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Yesterday's Flood readings in Genesis were about judgment - today's readings are about redemption! Chapter 8 verse 1 stood out to me: "But God remembered Noah and all the animals in the boat." I like that phrase "But God remembered" - but I have a hunch that it is a bit understated in God's love and compassion for Noah and all of creation. Verse 11 is interesting in that if you were ever wondering where our modern day peace symbol of a dove with an olive branch comes from originally - now you know - God's peace symbol to Noah here in Genesis 8:11! "This time, toward evening, the bird returned to him with a fresh olive leaf in its beak."
Below are a couple of great NASA images of where Noah's ark landed, as we read in verse 4: "the boat came to rest on the mountains of Ararat." (Note that Bruce Feiler's incredible nonfiction archeology-type book "Walking The Bible: A Journey by land through the Five Books of Moses" opens up with him searching for Noah's Ark near Mt. Ararat in Turkey. This is a highly recommended book!) Images below courtesy of & copyrighted by ebibleteacher.com:
In Genesis chapter 9 verses 8 through 17 we are reading about the first major covenant of God's in the Old Testament called the Noahic Covenant. There are 6 more major covenants that we will get to later this year - The first Abrahamic covenant, The second Abrahamic covenant, The Sinaitic Covenant (Moses on Mt. Sinai), The Phinehas Covenant, the Davidic Covenant, and the New Covenant. So - Covenants are a big deal! God is a God of covenants! This one is laid out in all 10 verses but can basically be summed up in verse 11: "I solemnly promise never to send another flood to kill all living creatures and destroy the earth." And the rainbow is given as a sign of The Noahic Covenant.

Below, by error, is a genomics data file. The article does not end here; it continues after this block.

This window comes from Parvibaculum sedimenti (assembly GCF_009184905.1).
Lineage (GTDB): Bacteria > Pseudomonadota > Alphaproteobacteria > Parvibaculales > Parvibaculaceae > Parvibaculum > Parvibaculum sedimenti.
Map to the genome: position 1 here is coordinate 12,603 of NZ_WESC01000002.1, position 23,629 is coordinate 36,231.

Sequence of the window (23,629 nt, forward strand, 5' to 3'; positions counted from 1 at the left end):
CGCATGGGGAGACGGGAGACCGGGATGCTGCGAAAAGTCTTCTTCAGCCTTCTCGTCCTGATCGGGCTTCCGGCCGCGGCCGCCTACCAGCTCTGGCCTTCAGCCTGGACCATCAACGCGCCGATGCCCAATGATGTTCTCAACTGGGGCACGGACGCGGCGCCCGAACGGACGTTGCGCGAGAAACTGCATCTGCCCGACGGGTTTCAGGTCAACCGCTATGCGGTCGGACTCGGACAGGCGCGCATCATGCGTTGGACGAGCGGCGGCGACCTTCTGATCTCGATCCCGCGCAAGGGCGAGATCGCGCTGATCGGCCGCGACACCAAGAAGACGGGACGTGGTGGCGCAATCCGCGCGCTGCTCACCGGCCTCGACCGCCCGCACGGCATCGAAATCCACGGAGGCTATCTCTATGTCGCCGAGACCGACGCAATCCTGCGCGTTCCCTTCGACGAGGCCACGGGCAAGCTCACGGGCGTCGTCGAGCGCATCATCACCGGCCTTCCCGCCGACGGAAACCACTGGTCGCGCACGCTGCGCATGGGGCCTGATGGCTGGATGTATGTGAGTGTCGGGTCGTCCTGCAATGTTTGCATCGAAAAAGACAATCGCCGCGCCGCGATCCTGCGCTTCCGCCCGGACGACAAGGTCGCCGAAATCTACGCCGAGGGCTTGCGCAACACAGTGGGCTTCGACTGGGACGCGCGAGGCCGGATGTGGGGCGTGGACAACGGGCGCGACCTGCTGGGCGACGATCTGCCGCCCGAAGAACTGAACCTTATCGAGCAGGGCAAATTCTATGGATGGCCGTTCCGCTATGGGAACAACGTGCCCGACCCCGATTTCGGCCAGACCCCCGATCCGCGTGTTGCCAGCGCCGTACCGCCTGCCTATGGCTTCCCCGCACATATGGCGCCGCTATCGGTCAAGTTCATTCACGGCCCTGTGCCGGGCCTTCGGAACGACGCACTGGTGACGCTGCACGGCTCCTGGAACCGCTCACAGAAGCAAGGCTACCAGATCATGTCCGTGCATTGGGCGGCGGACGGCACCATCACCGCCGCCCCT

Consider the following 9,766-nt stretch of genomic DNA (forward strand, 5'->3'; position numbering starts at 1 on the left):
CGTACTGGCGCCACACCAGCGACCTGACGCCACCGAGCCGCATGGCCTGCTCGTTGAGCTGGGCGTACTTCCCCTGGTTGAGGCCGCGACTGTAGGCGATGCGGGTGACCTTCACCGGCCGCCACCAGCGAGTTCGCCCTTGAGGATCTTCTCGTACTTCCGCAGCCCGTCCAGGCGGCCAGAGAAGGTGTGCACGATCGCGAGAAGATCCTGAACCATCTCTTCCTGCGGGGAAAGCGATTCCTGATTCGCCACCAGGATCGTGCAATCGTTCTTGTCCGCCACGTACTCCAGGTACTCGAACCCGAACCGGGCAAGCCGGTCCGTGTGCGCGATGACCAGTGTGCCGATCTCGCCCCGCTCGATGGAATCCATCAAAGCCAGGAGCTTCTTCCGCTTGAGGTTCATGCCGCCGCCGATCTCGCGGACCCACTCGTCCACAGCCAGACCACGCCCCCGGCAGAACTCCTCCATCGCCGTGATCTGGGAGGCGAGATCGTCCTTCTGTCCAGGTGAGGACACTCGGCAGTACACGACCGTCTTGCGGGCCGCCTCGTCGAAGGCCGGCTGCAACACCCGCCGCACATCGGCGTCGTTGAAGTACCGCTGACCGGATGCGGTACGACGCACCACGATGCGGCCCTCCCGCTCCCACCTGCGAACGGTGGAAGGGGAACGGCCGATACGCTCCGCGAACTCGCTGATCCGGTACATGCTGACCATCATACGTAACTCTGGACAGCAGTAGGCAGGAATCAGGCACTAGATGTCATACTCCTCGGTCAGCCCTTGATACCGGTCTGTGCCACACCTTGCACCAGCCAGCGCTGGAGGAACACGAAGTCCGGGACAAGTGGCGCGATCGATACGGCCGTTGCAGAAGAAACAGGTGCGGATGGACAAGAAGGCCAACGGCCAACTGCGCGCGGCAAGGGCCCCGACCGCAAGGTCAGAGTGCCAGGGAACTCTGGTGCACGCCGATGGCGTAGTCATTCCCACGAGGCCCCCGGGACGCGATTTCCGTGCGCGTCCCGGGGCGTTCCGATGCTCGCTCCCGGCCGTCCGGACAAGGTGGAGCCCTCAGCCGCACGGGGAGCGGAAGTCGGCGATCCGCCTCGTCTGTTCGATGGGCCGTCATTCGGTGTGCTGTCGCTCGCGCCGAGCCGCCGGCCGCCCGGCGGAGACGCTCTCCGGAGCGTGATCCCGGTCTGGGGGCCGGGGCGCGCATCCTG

Genesis chapter 9 verse 3 is intriguing. I forgot to mention this in previous day's posts - but, I read a commentary on the Garden of Eden and even thereafter that early descendants of Adam & Eve were strictly vegetarians - God had given Adam & Eve the fruits & plants in the Garden to eat - and then Adam's son's cultivated the ground for plants / food. But here in verse 3 God is now saying that it is okay to eat animals' meat for food: "I have given them to you for food, just as I have given you grain and vegetables." Very interesting. We'll get more details on clean and unclean animals per the Law in our OT readings early this year.
In the remainder of chapter 9 we read about Noah's son's Shem, Ham and Japheth. Initially I asked myself, why is Noah so upset with Ham? The answer lies in verse 22: "Ham, the father of Canaan, saw that his father was naked and went outside and told his brothers." The last 3 words of this sentence were the issue - Ham told his brothers his father was naked. Instead of discreetly just covering up his father on his own, he broadcast the issue to his brothers. Are there times in our life where we could discreetly take care of problems of others, or could confront the individual directly about the problem, but instead we broadcast what someone else's problems are? Is this the right thing to do? Is this the godly thing to do?
There is a lot of interesting stuff going on in the genealogy in chapter 10, which is typically called The Table of Nations, but I'll just quickly point out verses 21 & 22: "Sons were also born to Shem, the older brother of Japheth. Shem was the ancestor of all the descendants of Eber." Shem becomes translated in the future as Semites - i.e. Semitic peoples. And Eber is translated in the future as Hebrew. So, you can see that Shem's lineage is going to be the one from where Israel comes from. Below are two maps that help to visualize where Shem, Ham & Japheth's descendants listed in this genealogy end up:
Worship Video: Reading about God remembering Noah in Genesis 8:1 reminded me of the song “I Still Believe” by Jeremy Camp: (which is a great movie too!)
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Comments from You: What verses or insights stand out to you in today's readings? Please post up by clicking on the "Comments" link below!
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